The risk ended up paying dividends—a photo from that expedition is currently featured as a three-page spread in Groth’s brochure, and online. But would Lasar have stayed had he known then that a bear was lurking in the dark a few yards away from him?
“Probably,” he said, with a smirk. “The shot was amazing. I haven’t seen a sunset happen quite like that since.”
In fact, Lasar says there are frequent instances when one of his photographs will capture a stunning and rare moment in time. It might be that the sun hit the clouds in a way that shoots rays of light through and illuminates certain areas of a vast and colorful grape field. Or, it may be a flock of geese that pop up on one side of the picture, or a gust of wind that causes the leaves of oak trees to sway in particular manner.
To accumulate moments like these, Lasar will often visit the same location multiple times to photograph the exact same scenery. At the end of the process, Lasar will be left with a bunch of photos that each display something beautiful, and he’ll digitally interlay those photos in a way that both presents the “moments” within each individual image, but also brings them together in a way that captures the changes in the landscape over time.
Afterwards, he prints the photographs onto canvas and hand paints them, to define certain lines and make the colors all the more vibrant. The end result is an image that’s way more powerful than your average landscape—almost a hybrid of a time-lapse video and a photorealistic painting—that perfectly captures movement without actually being able to move.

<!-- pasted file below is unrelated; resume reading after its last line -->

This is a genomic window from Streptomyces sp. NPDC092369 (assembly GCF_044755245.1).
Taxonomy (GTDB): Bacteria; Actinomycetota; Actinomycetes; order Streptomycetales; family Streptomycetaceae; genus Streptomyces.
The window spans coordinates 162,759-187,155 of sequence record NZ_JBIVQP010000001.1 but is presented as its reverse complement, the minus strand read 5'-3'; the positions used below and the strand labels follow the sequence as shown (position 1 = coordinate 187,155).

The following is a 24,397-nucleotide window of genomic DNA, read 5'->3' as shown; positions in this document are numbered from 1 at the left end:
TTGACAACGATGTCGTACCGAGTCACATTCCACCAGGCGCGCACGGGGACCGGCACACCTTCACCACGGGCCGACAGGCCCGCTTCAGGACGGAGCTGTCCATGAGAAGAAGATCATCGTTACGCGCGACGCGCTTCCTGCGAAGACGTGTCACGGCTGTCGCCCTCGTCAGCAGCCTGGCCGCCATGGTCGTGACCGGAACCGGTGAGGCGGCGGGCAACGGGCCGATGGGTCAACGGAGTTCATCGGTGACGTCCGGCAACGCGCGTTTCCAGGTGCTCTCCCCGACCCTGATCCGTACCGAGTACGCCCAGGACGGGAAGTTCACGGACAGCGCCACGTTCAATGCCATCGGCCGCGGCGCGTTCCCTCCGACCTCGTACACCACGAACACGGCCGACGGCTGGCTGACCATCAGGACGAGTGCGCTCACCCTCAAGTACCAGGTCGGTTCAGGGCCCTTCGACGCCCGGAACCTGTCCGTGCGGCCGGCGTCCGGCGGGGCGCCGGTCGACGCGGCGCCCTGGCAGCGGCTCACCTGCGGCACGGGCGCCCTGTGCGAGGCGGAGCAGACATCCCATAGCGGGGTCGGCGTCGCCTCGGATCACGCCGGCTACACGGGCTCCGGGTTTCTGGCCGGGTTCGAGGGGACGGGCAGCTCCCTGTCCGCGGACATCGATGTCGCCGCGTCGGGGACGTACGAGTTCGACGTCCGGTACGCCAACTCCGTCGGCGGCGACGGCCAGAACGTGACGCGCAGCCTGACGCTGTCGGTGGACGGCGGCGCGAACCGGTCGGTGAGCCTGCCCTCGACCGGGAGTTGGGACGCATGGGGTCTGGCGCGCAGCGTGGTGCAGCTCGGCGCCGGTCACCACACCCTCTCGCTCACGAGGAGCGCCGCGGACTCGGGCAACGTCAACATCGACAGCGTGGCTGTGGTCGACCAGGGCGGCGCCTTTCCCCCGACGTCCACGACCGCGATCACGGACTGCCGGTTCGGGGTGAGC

“All of a sudden, the image is really breathing, and it continues to breath at you,” Lasar said of his work. “You can keep looking at it and you don’t get tired of it.”
Because Lasar focuses almost every waking minute to his artwork and music, he’s hired Cindy Crater, the former Director of Sales at NapaStyle, to focus on the business of his gallery. Crater has plenty of connections in the area, and her and Lasar’s brains work differently enough that they complement each other. One time, for instance, Lasar showed Crater a bunch of gorgeous sunset photographs. While Lasar was talking about the color spectrum in various photos, Crater noticed a bunch of Napa’s top wineries were front and center in many of the shots. She contacted them, and it wasn’t long before the images were being licensed and featured around town.
At his V Marketplace gallery, Lasar has dozens of his canvases on display against an semi-flat black surface, which makes them pop all the more. The canvases range from $160-$850, or more. But there are plenty of lower prices items too, varying from unique pieces like $50-$80 canvased, fine-art wine boxes to tote bags, coffee mugs and note cards, which generally sell for less than $20.
In the meantime, Lasar continues to focus on the other crafts he loves—whether it’s music, technology, fine art, photography, or a fusion of all the above, Lasar makes sure to “keep all the plates spinning,” he said.
“He can make wineries look their very best,” Crater said. “It will be fun to see what happens next—it evolves almost every day.”
Nate Gartrell grew up in Benicia, studied journalism in college, and has written for a handful of media outlets since age 15. He aspires to visit all 30 Major League Baseball stadiums and to hit the trifecta at the horse track.